Denis Rancourt, the tenured University of Ottawa physics professor who made headlines in March 2009 when he was dismissed by the university, has announced on his blog that the university hired an undergraduate student journalist to spy on him.
U of O dismissed Rancourt on March 31 because they said he was grading his students arbitrarily. Rancourt was well-known for his pedagogic teaching method whereby he awarded an A+ to all of his students.
Following his dismissal, Rancourt told the Charlatan that “the whole grading thing is a pretext. They’re firing me for my dissidence. It’s a political firing.”
On a blog post earlier this month, Rancourt said “extensive covert surveillance” by the U of O was revealed through access to information law requests and appeals to the information and Privacy Commissioner of Ontario.
Rancout said the surveillance campaign was “unprecedented on a Canadian campus.”
In his blog, Rancourt said undergraduate journalist Maureen Robinson was hired as an “agent of University Legal Counsel.” He said she took on a fake Facebook identity in order to infiltrate student groups associated with Rancourt.
Robinson has said this is not true.
“There is absolutely no truth to the disgraced professor's allegations that I was a ‘spy,’” Robinson said in an e-mail. “This pathetic fabrication is an attention-seeking affront to my integrity and that of the university. These allegations are false, irresponsible and needlessly intimidating. Due to pending legal proceedings, I shall refrain from making any further statements.”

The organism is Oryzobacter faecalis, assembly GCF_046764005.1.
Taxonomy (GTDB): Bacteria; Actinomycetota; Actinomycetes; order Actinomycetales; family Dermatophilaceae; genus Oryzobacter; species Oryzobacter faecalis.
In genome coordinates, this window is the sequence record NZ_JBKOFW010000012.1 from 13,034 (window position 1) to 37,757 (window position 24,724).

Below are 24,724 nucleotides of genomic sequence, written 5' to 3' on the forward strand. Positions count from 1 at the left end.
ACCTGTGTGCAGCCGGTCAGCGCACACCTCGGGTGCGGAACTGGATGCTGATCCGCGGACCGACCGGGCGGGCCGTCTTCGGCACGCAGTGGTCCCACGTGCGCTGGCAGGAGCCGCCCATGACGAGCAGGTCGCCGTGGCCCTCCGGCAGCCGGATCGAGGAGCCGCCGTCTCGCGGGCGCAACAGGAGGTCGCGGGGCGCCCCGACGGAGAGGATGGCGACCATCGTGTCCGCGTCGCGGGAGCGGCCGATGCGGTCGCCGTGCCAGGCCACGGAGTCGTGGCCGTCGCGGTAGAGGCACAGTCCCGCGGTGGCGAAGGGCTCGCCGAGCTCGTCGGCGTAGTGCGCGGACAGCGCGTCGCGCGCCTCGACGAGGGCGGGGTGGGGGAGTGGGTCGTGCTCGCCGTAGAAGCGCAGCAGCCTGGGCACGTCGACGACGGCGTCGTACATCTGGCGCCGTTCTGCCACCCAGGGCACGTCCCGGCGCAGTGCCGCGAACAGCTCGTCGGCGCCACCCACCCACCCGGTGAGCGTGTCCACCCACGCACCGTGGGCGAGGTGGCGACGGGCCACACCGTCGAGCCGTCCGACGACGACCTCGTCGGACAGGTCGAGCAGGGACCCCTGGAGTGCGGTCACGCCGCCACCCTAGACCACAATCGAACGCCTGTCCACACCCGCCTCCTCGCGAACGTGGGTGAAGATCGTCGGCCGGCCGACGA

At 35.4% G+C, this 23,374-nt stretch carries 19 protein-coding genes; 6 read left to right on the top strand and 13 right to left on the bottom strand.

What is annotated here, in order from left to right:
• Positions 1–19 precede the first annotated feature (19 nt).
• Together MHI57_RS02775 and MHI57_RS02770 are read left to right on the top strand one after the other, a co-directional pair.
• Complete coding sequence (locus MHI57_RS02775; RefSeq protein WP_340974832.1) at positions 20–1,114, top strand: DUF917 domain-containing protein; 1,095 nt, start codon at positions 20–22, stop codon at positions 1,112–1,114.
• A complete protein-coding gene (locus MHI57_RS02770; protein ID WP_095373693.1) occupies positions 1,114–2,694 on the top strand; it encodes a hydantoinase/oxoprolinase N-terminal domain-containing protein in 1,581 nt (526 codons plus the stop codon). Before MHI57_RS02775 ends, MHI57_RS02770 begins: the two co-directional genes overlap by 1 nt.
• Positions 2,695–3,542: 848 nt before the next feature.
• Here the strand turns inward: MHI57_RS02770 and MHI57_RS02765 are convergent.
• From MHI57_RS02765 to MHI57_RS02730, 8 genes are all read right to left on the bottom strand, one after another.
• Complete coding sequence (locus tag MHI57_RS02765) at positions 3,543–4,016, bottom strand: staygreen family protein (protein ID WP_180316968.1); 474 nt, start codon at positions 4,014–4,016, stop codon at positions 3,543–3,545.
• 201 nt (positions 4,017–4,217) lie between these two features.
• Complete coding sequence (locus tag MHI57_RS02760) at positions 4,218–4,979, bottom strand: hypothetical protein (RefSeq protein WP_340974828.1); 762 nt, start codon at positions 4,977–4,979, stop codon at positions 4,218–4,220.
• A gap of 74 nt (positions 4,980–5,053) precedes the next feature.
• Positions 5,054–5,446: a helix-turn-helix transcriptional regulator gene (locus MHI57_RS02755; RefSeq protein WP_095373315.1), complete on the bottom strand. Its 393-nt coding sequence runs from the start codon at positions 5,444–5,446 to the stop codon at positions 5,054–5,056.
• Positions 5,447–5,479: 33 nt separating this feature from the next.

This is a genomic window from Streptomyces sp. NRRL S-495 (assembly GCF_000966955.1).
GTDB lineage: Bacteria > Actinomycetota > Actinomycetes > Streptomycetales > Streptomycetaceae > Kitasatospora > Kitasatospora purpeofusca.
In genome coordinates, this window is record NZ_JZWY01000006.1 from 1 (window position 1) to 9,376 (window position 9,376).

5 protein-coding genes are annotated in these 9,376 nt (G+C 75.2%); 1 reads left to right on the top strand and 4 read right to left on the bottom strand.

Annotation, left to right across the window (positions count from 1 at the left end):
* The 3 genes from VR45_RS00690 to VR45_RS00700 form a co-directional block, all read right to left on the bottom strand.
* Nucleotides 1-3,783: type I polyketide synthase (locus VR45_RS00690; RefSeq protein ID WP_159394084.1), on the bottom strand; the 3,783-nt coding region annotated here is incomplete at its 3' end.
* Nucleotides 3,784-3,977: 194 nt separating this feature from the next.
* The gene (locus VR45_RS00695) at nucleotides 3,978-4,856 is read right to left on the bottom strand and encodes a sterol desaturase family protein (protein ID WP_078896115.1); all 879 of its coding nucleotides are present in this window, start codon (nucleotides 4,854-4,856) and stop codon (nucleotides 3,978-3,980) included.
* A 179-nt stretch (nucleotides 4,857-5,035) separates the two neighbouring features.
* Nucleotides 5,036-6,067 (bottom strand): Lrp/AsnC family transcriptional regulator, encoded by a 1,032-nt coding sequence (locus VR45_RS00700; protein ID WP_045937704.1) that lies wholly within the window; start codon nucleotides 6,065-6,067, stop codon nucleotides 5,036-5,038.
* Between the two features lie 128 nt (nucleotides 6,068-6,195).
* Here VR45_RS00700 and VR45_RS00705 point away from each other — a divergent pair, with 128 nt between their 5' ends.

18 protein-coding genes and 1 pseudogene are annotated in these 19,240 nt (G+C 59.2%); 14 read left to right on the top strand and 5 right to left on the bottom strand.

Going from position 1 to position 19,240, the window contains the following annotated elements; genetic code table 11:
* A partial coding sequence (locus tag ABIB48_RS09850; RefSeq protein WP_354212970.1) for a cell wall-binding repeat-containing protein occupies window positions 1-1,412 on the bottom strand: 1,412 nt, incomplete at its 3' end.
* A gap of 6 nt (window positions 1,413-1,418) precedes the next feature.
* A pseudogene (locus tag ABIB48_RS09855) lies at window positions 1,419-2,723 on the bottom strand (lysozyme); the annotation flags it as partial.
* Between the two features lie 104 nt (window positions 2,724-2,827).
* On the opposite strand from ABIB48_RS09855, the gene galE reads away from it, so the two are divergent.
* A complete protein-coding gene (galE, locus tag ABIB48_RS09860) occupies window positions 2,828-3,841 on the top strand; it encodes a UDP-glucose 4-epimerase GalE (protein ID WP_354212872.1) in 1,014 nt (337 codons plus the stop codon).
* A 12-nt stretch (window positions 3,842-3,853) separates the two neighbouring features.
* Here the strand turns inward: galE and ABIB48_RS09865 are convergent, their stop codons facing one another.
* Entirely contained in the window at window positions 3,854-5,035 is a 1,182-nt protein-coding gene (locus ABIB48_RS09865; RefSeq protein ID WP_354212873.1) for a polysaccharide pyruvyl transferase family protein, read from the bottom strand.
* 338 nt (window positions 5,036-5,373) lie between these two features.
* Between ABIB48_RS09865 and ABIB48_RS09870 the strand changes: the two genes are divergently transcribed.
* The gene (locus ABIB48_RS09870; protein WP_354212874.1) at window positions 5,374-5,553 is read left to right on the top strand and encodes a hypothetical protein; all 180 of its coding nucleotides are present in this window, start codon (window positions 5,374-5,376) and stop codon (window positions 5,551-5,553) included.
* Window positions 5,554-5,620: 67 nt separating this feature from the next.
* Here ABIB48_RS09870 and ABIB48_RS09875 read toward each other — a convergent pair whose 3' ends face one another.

Rancourt said his talks about anarchism in pedagogical development were secretly recorded and given to university officials. Rancourt also argues the university has attempted to cover up the issue and that U of O president Allan Rock continues to claim the university followed proper procedure in the professor’s dismissal.
Vincent Lamontagne, media relations officer for U of O, has declined to comment on the issue.
“The University of Ottawa cannot comment at this time and must respect confidentiality and its legal obligations in the case involving Denis Rancourt,” he said.